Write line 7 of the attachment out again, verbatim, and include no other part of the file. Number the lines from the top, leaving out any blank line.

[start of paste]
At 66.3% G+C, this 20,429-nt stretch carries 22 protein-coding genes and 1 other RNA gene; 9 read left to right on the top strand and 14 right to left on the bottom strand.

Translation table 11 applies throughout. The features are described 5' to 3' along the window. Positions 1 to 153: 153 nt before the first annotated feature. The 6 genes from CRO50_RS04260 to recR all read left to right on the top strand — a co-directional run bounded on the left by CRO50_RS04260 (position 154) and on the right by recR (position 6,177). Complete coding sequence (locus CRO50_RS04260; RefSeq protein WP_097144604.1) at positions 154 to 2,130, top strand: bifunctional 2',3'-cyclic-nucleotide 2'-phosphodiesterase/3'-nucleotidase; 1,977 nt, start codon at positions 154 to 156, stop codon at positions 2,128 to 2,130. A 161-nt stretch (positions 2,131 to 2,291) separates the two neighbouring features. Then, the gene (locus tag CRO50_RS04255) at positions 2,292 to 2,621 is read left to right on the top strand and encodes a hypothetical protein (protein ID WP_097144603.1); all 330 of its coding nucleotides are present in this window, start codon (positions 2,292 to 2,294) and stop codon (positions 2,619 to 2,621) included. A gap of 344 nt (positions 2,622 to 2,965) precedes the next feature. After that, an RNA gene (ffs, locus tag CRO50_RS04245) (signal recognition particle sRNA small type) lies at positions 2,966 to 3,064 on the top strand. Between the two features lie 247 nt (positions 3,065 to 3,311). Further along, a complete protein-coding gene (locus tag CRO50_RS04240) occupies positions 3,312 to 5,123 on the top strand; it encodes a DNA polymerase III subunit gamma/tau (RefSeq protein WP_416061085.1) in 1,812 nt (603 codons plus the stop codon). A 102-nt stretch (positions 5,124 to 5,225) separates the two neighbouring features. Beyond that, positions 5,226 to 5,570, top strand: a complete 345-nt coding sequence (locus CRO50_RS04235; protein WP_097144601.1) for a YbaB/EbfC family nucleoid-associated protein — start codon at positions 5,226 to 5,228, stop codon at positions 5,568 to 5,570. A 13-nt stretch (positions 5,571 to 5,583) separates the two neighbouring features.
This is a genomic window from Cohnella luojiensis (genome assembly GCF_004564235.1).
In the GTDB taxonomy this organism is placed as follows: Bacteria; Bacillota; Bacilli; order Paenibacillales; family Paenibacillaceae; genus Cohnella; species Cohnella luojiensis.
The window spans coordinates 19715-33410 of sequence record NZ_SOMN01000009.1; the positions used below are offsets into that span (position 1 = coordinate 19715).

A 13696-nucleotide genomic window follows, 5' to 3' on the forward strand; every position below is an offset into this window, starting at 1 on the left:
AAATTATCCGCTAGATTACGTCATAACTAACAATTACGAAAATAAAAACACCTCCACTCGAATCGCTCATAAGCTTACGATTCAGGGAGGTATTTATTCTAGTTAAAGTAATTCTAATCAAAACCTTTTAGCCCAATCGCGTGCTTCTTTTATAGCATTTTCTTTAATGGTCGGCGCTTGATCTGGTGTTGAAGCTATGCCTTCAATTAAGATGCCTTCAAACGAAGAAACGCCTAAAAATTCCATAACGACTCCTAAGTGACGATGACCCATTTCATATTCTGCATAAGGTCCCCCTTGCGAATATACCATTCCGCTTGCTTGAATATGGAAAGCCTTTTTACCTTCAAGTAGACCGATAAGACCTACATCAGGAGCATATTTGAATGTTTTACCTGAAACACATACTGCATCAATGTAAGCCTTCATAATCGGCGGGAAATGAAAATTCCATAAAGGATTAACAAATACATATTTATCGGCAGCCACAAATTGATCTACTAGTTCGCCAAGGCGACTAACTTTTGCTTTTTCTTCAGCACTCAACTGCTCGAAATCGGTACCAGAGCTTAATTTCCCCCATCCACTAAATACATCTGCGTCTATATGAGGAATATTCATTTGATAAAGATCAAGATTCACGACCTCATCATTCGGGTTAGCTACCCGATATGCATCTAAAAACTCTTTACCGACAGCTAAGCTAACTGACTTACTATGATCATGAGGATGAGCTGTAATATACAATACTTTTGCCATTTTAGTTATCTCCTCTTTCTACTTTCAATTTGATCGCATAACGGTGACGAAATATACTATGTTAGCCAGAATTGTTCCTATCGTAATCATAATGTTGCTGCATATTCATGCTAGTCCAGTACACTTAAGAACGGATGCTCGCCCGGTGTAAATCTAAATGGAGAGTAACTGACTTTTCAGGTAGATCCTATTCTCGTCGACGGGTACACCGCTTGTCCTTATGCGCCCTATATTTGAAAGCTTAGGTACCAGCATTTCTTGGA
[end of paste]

AAATTATCCGCTAGATTACGTCATAACTAACAATTACGAAAATAAAAACACCTCCACTCGAATCGCTCATAAGCTTACGATTCAGGGAGGTATTTATTCTAGTTAAAGTAATTCTAATCAAAACCTTTTAGCCCAATCGCGTGCTTCTTTTATAGCATTTTCTTTAATGGTCGGCGCTTGATCTGGTGTTGAAGCTATGCCTTCAATTAAGATGCCTTCAAACGAAGAAACGCCTAAAAATTCCATAACGACTCCTAAGTGACGATGACCCATTTCATATTCTGCATAAGGTCCCCCTTGCGAATATACCATTCCGCTTGCTTGAATATGGAAAGCCTTTTTACCTTCAAGTAGACCGATAAGACCTACATCAGGAGCATATTTGAATGTTTTACCTGAAACACATACTGCATCAATGTAAGCCTTCATAATCGGCGGGAAATGAAAATTCCATAAAGGATTAACAAATACATATTTATCGGCAGCCACAAATTGATCTACTAGTTCGCCAAGGCGACTAACTTTTGCTTTTTCTTCAGCACTCAACTGCTCGAAATCGGTACCAGAGCTTAATTTCCCCCATCCACTAAATACATCTGCGTCTATATGAGGAATATTCATTTGATAAAGATCAAGATTCACGACCTCATCATTCGGGTTAGCTACCCGATATGCATCTAAAAACTCTTTACCGACAGCTAAGCTAACTGACTTACTATGATCATGAGGATGAGCTGTAATATACAATACTTTTGCCATTTTAGTTATCTCCTCTTTCTACTTTCAATTTGATCGCATAACGGTGACGAAATATACTATGTTAGCCAGAATTGTTCCTATCGTAATCATAATGTTGCTGCATATTCATGCTAGTCCAGTACACTTAAGAACGGATGCTCGCCCGGTGTAAATCTAAATGGAGAGTAACTGACTTTTCAGGTAGATCCTATTCTCGTCGACGGGTACACCGCTTGTCCTTATGCGCCCTATATTTGAAAGCTTAGGTACCAGCATTTCTTGGA